NEWS that Network Rail will be answerable to parliament – having its status changed so that it counts as part of the private sector – has caused a stir among MPs, executives and the public more generally. Is this the first step on the road to re-nationalisation? Is this what the public want? And how is the operator performing in its current guise?
The fact that passengers have just been informed of next year’s price hikes has only exacerbated ill-feeling towards the rail system and operators.
Using YouGov BrandIndex data, we can assess how the company has been acting in the eyes of the public. The index, which measures quality, value, satisfaction and reputation, has been negative since the turn of the year, averaging minus 2.8 over this period.
Worryingly for Network Rail, we have seen a recent decline in its score, from minus 0.8 in the middle of August, their score has declined to minus 3.1.
YouGov’s Buzz Metric, which determines whether a respondent has heard anything positive or negative about the brand in the past two weeks, tells an even sorrier tale. Since 1 January, its Buzz average is minus 4.1, with a lowest ebb of minus 10.2.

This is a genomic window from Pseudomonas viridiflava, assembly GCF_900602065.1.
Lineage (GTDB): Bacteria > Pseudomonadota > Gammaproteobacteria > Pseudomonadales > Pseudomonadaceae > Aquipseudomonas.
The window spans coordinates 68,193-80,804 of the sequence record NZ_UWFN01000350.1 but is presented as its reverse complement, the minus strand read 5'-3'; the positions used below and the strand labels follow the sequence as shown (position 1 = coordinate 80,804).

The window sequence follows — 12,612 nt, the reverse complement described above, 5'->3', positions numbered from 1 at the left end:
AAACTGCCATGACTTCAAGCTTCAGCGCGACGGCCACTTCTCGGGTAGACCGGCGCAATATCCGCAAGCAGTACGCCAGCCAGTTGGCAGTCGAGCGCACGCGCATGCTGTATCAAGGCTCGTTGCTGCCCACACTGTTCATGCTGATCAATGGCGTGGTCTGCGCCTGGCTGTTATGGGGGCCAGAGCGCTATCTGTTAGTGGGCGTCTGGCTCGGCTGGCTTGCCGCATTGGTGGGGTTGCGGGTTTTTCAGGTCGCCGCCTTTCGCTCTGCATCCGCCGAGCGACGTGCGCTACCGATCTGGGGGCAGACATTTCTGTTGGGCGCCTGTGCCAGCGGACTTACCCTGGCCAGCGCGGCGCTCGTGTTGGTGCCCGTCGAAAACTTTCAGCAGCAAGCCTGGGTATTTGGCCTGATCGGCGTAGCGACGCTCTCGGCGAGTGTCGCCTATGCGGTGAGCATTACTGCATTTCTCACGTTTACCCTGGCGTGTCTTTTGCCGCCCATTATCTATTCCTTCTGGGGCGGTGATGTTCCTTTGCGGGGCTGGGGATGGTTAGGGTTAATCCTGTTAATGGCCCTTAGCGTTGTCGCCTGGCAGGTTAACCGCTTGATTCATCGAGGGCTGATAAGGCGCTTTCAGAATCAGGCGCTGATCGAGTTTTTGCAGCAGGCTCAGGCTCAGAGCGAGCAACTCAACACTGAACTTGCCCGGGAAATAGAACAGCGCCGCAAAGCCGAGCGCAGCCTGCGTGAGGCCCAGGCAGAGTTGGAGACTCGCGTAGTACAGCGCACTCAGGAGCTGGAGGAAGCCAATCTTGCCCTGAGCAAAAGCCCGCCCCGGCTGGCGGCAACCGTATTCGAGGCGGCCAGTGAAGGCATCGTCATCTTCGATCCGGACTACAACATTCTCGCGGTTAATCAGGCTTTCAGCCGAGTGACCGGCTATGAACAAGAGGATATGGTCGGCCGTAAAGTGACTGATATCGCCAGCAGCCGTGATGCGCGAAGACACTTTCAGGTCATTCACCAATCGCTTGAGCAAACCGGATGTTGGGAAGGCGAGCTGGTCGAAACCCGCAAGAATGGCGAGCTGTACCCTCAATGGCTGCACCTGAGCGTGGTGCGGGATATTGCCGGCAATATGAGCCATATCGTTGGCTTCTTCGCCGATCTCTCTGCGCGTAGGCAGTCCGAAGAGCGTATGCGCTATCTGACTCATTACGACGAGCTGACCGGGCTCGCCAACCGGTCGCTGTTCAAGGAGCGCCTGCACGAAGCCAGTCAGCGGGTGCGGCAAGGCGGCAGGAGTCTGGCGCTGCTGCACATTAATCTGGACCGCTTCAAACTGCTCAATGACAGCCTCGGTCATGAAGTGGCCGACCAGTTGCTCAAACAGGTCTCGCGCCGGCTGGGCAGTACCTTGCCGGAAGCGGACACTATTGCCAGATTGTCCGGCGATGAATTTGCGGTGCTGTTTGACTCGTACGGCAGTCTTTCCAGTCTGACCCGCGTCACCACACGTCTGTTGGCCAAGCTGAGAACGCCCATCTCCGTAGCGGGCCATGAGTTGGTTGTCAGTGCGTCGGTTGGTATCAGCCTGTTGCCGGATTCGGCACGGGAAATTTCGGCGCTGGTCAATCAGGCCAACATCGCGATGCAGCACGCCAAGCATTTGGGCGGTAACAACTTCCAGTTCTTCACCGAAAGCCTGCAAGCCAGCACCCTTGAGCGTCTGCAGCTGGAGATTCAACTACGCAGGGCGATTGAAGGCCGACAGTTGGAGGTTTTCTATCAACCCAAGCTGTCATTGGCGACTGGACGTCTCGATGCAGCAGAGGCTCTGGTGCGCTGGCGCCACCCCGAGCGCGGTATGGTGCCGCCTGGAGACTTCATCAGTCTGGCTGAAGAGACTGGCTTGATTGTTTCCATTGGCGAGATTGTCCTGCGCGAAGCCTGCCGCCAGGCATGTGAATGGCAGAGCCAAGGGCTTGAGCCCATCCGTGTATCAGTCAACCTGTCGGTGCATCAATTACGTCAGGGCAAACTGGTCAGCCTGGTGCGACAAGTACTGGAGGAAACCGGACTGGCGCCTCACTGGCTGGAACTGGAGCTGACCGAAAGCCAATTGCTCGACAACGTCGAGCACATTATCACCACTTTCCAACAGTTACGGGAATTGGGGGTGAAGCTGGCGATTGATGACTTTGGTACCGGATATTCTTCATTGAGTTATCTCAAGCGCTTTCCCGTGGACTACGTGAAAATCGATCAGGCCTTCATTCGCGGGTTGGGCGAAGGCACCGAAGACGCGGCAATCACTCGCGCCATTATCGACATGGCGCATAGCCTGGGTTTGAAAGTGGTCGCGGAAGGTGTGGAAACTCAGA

Again we are currently seeing a decline in scores, with a score of minus 1.8 half way through August now minus 5.8.
This underlines the negative press currently encircling the embittered operator.
In May, our polling with the Sunday Times revealed UK attitudes towards renationalising the railways.
Three out of five said they would support renationalisation, with only one fifth saying they would oppose this policy. The same figure said they did not know. Clearly, consumers feel they are being offered an unfair deal, and annoyance at the current system will fester, which could lead to a longing for a new way of running the railways.
Stephan Shakespeare is chief exec of YouGov